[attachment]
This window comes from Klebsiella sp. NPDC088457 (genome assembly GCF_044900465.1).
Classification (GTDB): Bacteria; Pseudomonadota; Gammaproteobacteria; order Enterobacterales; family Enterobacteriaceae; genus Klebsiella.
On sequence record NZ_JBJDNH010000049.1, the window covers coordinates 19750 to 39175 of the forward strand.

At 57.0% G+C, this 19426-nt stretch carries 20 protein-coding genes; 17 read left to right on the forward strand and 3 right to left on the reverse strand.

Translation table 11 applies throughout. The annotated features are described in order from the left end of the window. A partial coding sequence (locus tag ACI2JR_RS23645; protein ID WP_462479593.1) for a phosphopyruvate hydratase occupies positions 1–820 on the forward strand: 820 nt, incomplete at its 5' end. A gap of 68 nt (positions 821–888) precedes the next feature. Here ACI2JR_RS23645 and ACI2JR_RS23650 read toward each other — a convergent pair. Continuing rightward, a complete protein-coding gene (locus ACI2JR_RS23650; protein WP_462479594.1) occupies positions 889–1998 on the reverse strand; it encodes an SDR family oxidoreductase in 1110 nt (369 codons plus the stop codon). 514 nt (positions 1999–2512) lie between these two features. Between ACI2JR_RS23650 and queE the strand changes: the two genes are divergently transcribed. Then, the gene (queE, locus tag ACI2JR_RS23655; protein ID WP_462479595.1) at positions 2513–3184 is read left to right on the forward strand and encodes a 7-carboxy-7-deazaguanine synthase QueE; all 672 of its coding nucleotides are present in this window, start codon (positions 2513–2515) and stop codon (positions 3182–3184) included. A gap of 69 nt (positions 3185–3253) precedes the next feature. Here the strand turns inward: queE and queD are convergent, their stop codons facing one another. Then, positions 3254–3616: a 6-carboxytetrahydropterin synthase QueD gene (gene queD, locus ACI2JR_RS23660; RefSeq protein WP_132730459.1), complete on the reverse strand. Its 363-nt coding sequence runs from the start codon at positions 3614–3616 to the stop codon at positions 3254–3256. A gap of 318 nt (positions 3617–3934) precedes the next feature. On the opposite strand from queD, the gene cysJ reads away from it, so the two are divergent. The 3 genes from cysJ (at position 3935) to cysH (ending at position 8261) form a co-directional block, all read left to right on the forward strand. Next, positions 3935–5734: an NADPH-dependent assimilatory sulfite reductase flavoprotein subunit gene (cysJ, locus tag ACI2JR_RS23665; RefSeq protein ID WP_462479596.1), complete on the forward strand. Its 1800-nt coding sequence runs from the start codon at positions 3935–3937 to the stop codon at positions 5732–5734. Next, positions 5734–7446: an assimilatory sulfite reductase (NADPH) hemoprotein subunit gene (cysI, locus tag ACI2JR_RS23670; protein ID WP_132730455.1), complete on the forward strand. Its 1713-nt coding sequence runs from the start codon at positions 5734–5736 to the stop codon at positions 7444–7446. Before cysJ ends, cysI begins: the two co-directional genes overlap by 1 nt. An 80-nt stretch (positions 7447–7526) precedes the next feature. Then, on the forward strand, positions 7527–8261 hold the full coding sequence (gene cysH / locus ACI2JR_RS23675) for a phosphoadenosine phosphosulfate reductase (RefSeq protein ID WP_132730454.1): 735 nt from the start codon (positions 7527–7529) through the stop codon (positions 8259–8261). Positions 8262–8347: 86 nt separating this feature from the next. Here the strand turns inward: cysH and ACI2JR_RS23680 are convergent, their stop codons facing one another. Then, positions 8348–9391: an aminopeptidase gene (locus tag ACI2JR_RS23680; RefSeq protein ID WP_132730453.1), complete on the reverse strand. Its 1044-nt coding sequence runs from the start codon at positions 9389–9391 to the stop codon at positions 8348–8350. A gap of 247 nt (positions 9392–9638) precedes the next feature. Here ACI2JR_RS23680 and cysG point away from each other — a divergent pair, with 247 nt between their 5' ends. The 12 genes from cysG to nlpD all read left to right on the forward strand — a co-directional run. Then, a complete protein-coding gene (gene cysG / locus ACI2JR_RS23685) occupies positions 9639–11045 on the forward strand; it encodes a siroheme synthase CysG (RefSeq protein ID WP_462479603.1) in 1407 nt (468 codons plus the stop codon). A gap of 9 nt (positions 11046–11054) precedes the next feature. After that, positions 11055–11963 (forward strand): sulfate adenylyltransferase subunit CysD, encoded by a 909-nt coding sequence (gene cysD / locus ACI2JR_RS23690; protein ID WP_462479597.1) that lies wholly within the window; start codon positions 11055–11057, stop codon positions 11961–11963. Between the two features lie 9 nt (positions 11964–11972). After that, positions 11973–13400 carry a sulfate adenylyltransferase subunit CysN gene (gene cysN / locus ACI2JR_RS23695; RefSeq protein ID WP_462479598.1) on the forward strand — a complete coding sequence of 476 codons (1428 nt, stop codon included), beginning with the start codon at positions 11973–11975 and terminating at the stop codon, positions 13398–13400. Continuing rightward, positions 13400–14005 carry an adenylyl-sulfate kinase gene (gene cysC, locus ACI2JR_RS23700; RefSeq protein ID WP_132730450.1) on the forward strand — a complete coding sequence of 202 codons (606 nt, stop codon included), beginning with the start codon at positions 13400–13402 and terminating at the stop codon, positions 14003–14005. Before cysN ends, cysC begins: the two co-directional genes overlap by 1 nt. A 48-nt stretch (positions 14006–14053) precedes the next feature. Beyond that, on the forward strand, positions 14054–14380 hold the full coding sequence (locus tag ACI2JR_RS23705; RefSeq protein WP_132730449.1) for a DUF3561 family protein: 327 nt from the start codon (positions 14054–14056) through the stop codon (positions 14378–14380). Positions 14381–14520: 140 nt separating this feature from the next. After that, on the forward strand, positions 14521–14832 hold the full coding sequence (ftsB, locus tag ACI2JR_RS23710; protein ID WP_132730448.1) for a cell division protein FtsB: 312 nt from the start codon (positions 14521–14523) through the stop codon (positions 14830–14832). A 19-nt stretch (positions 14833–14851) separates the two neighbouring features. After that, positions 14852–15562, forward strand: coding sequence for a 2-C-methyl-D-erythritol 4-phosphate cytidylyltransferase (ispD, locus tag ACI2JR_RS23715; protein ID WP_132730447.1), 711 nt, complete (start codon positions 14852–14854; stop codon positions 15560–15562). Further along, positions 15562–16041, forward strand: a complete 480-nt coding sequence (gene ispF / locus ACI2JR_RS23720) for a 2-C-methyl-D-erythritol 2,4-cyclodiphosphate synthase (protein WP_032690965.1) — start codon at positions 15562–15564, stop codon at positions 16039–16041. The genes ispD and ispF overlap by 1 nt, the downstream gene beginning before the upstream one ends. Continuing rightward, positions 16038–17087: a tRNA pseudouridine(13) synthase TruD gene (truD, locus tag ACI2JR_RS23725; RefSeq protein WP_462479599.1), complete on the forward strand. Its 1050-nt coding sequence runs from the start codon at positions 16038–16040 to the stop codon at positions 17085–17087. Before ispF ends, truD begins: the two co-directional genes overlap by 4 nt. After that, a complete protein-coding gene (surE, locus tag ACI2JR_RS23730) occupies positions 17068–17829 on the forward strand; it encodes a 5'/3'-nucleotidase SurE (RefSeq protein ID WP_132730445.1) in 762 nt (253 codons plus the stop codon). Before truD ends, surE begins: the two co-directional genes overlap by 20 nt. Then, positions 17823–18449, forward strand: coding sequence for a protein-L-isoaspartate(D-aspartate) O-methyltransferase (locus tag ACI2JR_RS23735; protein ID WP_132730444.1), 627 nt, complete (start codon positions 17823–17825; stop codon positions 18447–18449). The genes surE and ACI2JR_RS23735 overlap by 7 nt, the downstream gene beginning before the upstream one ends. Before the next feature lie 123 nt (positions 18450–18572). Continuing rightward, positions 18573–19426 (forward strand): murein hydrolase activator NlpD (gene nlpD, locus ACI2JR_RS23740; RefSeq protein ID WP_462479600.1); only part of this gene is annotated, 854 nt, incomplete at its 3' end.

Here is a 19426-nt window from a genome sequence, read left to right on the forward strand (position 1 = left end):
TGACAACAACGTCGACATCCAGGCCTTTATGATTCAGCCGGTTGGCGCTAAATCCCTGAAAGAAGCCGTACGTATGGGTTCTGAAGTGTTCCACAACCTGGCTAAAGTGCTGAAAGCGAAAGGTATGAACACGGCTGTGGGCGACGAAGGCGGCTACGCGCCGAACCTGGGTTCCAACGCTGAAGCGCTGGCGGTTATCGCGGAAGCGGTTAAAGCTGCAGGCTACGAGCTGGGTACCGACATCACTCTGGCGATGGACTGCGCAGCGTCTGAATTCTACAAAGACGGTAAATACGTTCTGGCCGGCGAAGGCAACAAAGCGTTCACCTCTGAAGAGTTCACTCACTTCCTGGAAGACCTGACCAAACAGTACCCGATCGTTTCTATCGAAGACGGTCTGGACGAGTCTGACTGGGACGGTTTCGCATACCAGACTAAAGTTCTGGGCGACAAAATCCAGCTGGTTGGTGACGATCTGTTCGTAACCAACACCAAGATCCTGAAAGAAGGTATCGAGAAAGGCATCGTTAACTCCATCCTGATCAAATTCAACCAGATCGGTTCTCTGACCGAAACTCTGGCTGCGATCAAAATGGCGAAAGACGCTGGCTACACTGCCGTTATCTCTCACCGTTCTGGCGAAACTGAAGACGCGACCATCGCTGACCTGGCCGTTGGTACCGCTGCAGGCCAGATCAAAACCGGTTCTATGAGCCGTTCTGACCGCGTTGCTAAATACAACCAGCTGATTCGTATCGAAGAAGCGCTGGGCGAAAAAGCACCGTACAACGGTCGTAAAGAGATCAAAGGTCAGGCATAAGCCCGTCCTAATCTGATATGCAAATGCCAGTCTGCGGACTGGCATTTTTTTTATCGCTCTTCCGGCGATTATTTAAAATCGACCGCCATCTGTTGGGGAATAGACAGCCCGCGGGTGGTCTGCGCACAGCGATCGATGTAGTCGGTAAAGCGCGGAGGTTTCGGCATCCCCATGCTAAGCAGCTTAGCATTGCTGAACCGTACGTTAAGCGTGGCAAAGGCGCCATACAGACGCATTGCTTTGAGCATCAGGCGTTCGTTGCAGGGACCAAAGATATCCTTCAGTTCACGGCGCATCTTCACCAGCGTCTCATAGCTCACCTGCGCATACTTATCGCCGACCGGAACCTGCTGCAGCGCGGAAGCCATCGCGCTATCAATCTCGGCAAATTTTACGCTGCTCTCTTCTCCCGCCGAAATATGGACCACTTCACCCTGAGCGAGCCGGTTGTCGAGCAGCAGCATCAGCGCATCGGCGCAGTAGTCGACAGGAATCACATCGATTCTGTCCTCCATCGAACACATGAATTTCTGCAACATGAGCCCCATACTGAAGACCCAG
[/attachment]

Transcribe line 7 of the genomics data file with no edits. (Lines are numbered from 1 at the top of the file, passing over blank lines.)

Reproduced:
TGACAACAACGTCGACATCCAGGCCTTTATGATTCAGCCGGTTGGCGCTAAATCCCTGAAAGAAGCCGTACGTATGGGTTCTGAAGTGTTCCACAACCTGGCTAAAGTGCTGAAAGCGAAAGGTATGAACACGGCTGTGGGCGACGAAGGCGGCTACGCGCCGAACCTGGGTTCCAACGCTGAAGCGCTGGCGGTTATCGCGGAAGCGGTTAAAGCTGCAGGCTACGAGCTGGGTACCGACATCACTCTGGCGATGGACTGCGCAGCGTCTGAATTCTACAAAGACGGTAAATACGTTCTGGCCGGCGAAGGCAACAAAGCGTTCACCTCTGAAGAGTTCACTCACTTCCTGGAAGACCTGACCAAACAGTACCCGATCGTTTCTATCGAAGACGGTCTGGACGAGTCTGACTGGGACGGTTTCGCATACCAGACTAAAGTTCTGGGCGACAAAATCCAGCTGGTTGGTGACGATCTGTTCGTAACCAACACCAAGATCCTGAAAGAAGGTATCGAGAAAGGCATCGTTAACTCCATCCTGATCAAATTCAACCAGATCGGTTCTCTGACCGAAACTCTGGCTGCGATCAAAATGGCGAAAGACGCTGGCTACACTGCCGTTATCTCTCACCGTTCTGGCGAAACTGAAGACGCGACCATCGCTGACCTGGCCGTTGGTACCGCTGCAGGCCAGATCAAAACCGGTTCTATGAGCCGTTCTGACCGCGTTGCTAAATACAACCAGCTGATTCGTATCGAAGAAGCGCTGGGCGAAAAAGCACCGTACAACGGTCGTAAAGAGATCAAAGGTCAGGCATAAGCCCGTCCTAATCTGATATGCAAATGCCAGTCTGCGGACTGGCATTTTTTTTATCGCTCTTCCGGCGATTATTTAAAATCGACCGCCATCTGTTGGGGAATAGACAGCCCGCGGGTGGTCTGCGCACAGCGATCGATGTAGTCGGTAAAGCGCGGAGGTTTCGGCATCCCCATGCTAAGCAGCTTAGCATTGCTGAACCGTACGTTAAGCGTGGCAAAGGCGCCATACAGACGCATTGCTTTGAGCATCAGGCGTTCGTTGCAGGGACCAAAGATATCCTTCAGTTCACGGCGCATCTTCACCAGCGTCTCATAGCTCACCTGCGCATACTTATCGCCGACCGGAACCTGCTGCAGCGCGGAAGCCATCGCGCTATCAATCTCGGCAAATTTTACGCTGCTCTCTTCTCCCGCCGAAATATGGACCACTTCACCCTGAGCGAGCCGGTTGTCGAGCAGCAGCATCAGCGCATCGGCGCAGTAGTCGACAGGAATCACATCGATTCTGTCCTCCATCGAACACATGAATTTCTGCAACATGAGCCCCATACTGAAGACCCAG